In an interview last April, political activist and movie maker said of Bowling for Columbine, “We could release this film again this Friday and it sadly would probably be every bit as relevant.” Sadly, that same statement can be said today. The movie, about what led up to the Columbine school shooting and the constant problem of gun violence in the United States, echoes the same problems and issues that are debated in the wake of the Stoneman Douglas High School shooting.
The reason the movie is more relevant is because the problem never seems to go away, and the powers-that-be are unable to find a solution that prevents the shootings from occurring to begin with. Of the 16 school shootings since Columbine, 13 of them involved a male who was under the age of 30. The majority of shooters were either students or former students of the targeted schools.
The movie cites a number of statistics that were intended to bring to light the growing gun problem in America, and the dangers the presence of those guns present to students young and old. The movie cites the following statistics comparing the number of gun deaths in other countries to that of the United States.
- Japan: 39
- Australia: 65
- United Kingdom: 68
- Canada: 165
- France: 255
- Germany: 381
- United States: 11,127
Those differences have largely remained the same since 1999. Which leads to the question of why a culture that is considered Christian in the eyes of most other nations is as murderous as it is. If the answer is the proliferation of guns, as the movie suggests, then the obvious question is whether reducing the number of guns would reduce the number of deaths by guns or the number of school shootings. It is important to keep in mind that the issue is not gun availability, but guns as the preferred choice of school shooters.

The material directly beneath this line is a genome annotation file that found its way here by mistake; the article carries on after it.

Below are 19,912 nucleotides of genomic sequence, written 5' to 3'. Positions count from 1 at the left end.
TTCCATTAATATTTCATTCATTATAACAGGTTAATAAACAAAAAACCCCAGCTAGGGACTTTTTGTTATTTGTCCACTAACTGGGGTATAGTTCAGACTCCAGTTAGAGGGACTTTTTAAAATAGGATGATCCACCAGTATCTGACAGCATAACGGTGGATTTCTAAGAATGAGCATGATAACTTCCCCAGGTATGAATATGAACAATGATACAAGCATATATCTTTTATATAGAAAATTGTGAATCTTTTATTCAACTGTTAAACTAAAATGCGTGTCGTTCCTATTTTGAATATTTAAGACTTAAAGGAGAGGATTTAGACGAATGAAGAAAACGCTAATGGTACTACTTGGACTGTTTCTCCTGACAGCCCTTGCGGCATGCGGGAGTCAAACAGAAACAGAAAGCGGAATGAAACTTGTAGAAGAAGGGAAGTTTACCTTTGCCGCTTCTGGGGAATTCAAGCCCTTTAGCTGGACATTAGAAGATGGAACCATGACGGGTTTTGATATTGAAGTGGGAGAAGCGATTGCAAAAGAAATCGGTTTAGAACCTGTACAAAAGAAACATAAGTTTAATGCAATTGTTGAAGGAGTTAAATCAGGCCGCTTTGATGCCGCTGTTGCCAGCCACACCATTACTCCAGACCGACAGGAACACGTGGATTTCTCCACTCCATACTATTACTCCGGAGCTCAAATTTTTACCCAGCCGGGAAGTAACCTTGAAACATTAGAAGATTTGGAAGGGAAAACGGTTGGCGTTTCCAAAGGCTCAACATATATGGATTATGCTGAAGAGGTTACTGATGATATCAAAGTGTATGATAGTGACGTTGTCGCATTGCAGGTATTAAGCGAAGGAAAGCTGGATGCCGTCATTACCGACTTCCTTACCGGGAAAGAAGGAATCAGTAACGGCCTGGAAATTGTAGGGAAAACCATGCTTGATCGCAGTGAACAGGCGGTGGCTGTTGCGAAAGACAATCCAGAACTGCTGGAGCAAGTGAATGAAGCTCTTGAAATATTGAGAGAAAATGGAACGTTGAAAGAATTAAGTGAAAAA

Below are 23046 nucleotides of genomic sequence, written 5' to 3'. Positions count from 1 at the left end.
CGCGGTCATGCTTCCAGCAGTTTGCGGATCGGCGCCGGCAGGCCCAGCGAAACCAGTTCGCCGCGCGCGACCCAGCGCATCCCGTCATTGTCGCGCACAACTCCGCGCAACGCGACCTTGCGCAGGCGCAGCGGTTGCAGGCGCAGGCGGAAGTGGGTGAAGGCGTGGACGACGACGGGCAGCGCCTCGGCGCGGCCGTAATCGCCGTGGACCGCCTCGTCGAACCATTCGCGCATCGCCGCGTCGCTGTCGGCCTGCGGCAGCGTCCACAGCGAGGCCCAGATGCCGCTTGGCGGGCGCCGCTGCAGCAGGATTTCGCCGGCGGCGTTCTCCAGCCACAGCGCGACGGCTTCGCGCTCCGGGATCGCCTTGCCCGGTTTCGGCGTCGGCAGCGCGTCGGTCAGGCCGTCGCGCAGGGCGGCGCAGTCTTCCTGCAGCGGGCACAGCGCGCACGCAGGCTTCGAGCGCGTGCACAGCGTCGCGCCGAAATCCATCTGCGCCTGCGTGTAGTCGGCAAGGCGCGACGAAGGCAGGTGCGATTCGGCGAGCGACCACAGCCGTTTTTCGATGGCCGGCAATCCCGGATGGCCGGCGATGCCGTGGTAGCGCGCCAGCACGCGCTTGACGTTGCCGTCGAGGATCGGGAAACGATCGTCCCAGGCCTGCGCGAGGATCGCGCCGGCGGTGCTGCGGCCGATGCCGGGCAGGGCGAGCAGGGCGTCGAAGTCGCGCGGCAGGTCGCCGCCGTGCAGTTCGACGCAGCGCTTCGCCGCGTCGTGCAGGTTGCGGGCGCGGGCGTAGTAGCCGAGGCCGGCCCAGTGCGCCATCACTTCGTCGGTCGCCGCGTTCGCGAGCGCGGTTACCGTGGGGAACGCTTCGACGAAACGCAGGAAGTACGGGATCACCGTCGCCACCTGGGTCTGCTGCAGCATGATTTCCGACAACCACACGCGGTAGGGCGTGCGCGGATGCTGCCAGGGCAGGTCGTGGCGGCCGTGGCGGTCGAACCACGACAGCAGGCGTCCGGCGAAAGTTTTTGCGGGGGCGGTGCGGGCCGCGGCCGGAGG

But the real value of the movie is that it shows nothing has been done politically or legally to quell what on average is the once a year rampage by a lone gunman who targets a school. Columbine was unique in one way: it involved two students instead of the statistically relevant single attacker. But the patterns are largely the same, including the fact that the shooters had mental health issues or were generally loners who had difficulty socially adjusting.
Since Columbine, the high school and college experiences have changed dramatically. In 1999 there was no social media to speak of, there were no tablet computers or smartphones, and the Internet was in its infancy. The presence of all these technologies today amp up the problems of social interaction – or the lack thereof. Cyberbullying was not a phrase in ’99, nor was believing that if you made a Facebook post saying your goal in life was to be a professional school shooter someone would listen to what you had to say. When your girlfriend broke up with you she did it by phone or in person – not by text or announcing it on social media.
Bowling for Columbine is more relevant than ever now because the potential shooters can be in our midst and we will never notice them because of technology. Their warnings can be posted anonymously, and even if discovered, tracing them back to an actual person is not always possible. The same technology can be used to find the weapons of mass killing they need to acquire, along with protective gear and other preemptive strike equipment. Technology itself is not the problem, but our lack of how to control it, especially in the hands of younger people, is evident.
Looking back at the past should be done for the purpose of learning what we can from it and fixing the problems. Bowling for Columbine was the warning flag that said we should begin to work on the problems before they get out of control. 18 years later, the problem still is not under control. Giving the movie a second look today may wake us up to everything that has not been done since then, and lead us back to the starting point.